In the new normal, the Empress of China entices with its perfect balance, says Saimi Sattar
It has been a while since I ate out for its own sake. For the past one year it has been primarily for business meetings or while I was travelling. And that too, with some trepidation. So, when the Empress of China, Eros Hotel New Delhi Nehru Place, which puts on the table cuisine from three main provinces — Sichuan, Yunnan and Hunan — reopened with safety measures in place, I decided that it was time to head out. Irrespective of our relations with our western neighbour, it is one cuisine that I dig.
Once inside the restaurant, I appreciatively noted the place exuded a distinct old-world charm with its mix of wood-panelled and glass interiors. The restaurant also has a spacious private dining room which overlooks a lawn, if you wish to enjoy an exclusive get-together. Ushered into a discrete corner, I could see a large party thoroughly enjoying their meal. But keeping the social distancing norms in place, there was adequate space between the two tables.
Coming to the more serious business of food, master chef Tenzin Losel informed me that he had curated a special fare that had its share of both vegetarian and non-vegetarian dishes. And I decided to go with his selection as the passion with which he spoke made me certain that we would not be disappointed. We started off with Vegetable lohan dimsum and Chicken siu mai. As far as dimsums go, I have always found that the vegetarian varieties are always more in sync with my taste buds but the succulent chicken where the juices practically oozed out as we bit into it had us reaching out for seconds. That is not to say that the vegetarian was not delicious. Given a choice, I would again partake both. What certainly raised the taste a notch higher were the dips that accompanied the dimsums. On being asked, Chef Tenzin informed me that, unlike the store-bought variety, these were made in-house. The burnt chilli dip with roasted dry red chillies blended with oil and slow cooked along with ginger and garlic was better than any other that I have tasted. But even superior was the one made with grounded green coriander celery and spring onion over which is poured hot oil. A treat for those who prefer their flavours a little less fiery.
While these had set the bar high, the Honey pepper black mushroom and Jumbo five spices golden fried prawn raised it further. The mushroom had been hollowed out and stuffed with cheese — a combination that is surely made in my idea of culinary heaven. Fried crisp on the outside and squishy inside, it was love at first bite. I was still revelling in the taste when the prawns landed on the table. Piping hot, the soft and flavourful prawns had a delicious crunchy coating. Certainly, the four starters were food for the soul.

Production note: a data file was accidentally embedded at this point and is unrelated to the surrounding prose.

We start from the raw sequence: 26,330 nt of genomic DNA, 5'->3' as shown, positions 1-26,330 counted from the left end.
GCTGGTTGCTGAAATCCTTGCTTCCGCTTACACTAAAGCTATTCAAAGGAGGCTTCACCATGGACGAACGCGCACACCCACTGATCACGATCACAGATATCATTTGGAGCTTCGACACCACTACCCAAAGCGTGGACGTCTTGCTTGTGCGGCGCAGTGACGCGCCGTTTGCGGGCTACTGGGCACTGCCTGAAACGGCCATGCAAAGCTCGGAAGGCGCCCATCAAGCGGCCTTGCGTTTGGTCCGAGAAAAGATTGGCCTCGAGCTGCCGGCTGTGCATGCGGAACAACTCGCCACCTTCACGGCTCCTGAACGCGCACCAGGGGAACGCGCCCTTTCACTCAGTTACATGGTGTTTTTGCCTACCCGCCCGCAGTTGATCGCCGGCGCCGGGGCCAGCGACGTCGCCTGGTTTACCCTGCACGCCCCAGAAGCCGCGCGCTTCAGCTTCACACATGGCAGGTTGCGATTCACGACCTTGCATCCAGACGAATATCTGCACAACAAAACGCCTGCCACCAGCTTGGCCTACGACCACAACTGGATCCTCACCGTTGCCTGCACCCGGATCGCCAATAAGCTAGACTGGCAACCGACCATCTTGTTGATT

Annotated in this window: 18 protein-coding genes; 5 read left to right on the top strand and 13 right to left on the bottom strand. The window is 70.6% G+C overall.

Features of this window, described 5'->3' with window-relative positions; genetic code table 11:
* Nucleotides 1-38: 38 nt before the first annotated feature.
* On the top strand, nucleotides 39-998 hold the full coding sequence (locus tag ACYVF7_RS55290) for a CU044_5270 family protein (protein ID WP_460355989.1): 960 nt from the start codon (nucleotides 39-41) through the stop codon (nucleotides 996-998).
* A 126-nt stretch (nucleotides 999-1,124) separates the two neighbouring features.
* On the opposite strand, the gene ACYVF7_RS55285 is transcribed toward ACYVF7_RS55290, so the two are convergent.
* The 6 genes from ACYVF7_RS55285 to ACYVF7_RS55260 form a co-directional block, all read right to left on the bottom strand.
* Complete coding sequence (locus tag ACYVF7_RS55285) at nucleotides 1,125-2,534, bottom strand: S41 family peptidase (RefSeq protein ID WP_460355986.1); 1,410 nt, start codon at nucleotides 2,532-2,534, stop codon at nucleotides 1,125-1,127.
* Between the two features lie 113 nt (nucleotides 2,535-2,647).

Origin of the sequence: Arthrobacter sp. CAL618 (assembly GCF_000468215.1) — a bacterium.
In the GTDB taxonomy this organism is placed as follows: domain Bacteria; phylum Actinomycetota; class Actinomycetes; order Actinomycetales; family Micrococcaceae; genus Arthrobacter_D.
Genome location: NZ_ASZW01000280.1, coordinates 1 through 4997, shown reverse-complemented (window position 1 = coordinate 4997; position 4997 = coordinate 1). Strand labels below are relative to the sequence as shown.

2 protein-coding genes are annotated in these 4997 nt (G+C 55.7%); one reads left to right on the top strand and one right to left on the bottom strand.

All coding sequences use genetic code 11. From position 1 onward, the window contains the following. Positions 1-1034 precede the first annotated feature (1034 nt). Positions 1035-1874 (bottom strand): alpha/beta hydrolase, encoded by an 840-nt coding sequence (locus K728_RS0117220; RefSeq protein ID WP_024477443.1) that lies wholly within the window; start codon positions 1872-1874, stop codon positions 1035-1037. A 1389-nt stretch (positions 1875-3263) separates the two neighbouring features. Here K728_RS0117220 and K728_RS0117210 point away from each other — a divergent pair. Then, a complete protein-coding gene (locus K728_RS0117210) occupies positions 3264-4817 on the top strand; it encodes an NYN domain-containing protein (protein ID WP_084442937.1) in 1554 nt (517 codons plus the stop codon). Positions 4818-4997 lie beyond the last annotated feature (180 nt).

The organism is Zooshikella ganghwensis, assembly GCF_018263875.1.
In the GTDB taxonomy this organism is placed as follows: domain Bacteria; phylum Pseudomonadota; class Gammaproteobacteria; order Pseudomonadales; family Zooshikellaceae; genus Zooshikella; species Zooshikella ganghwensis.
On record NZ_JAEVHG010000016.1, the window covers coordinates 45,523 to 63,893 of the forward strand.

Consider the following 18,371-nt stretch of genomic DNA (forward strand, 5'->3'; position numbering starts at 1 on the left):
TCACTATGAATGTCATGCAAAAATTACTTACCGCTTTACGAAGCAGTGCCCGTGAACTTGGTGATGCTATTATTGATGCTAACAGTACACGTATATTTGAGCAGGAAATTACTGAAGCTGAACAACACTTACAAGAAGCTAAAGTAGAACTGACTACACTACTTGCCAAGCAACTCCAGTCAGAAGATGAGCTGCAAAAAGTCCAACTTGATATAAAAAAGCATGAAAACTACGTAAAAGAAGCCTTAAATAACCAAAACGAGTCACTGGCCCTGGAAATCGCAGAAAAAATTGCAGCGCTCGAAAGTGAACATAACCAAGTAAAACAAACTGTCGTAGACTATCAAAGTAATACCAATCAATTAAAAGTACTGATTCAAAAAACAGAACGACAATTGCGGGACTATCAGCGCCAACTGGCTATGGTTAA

A Ginseng chicken with vegetable broth followed. However, despite its medicinal properties, I would not rank it at par with the starters as it needed a little more flavouring. Despite that, we were looking forward to the main course. The spread was certainly extensive and covered all five tastes. Stealing a march over the other dishes was a Crispy lamb with peppers which got the balance of flavours and textures just right. It was just perfect with the Brown garlic fried rice… and even on its own. The Claypot chicken with dry red chilli despite its name was not too hot but spiced just right. There was also Steamed river sole with spicy garlic sauce, which I am told is quite a hot seller, as well as Wok tossed bok choy with broccoli and Mapo Tofu – all of which had simple, clean flavours. But if I was to go back, I would stick with the slightly more complex chicken and lamb.
We were quite full but then there is always some room for dessert, especially when it is something as delicious as Honey baked yoghurt. The mildly sweet dish, with flavours that were in perfect harmony, was certainly a perfect ending to the meal.